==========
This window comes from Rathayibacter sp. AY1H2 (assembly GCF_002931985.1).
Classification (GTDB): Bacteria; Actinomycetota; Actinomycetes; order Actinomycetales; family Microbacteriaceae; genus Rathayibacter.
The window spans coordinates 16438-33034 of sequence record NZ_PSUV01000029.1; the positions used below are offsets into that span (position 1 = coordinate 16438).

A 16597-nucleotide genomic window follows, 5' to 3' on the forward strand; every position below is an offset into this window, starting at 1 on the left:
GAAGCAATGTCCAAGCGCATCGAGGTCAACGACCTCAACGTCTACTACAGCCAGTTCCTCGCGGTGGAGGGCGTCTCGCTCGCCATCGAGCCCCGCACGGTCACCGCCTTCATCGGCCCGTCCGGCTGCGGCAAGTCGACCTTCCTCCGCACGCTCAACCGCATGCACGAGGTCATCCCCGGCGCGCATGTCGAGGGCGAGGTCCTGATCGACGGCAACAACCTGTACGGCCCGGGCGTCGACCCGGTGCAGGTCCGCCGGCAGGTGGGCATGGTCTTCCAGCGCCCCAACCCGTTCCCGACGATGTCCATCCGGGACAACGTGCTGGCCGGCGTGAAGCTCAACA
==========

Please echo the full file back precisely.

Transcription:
This window comes from Rathayibacter sp. AY1H2 (assembly GCF_002931985.1).
Classification (GTDB): Bacteria; Actinomycetota; Actinomycetes; order Actinomycetales; family Microbacteriaceae; genus Rathayibacter.
The window spans coordinates 16438-33034 of sequence record NZ_PSUV01000029.1; the positions used below are offsets into that span (position 1 = coordinate 16438).

A 16597-nucleotide genomic window follows, 5' to 3' on the forward strand; every position below is an offset into this window, starting at 1 on the left:
GAAGCAATGTCCAAGCGCATCGAGGTCAACGACCTCAACGTCTACTACAGCCAGTTCCTCGCGGTGGAGGGCGTCTCGCTCGCCATCGAGCCCCGCACGGTCACCGCCTTCATCGGCCCGTCCGGCTGCGGCAAGTCGACCTTCCTCCGCACGCTCAACCGCATGCACGAGGTCATCCCCGGCGCGCATGTCGAGGGCGAGGTCCTGATCGACGGCAACAACCTGTACGGCCCGGGCGTCGACCCGGTGCAGGTCCGCCGGCAGGTGGGCATGGTCTTCCAGCGCCCCAACCCGTTCCCGACGATGTCCATCCGGGACAACGTGCTGGCCGGCGTGAAGCTCAACA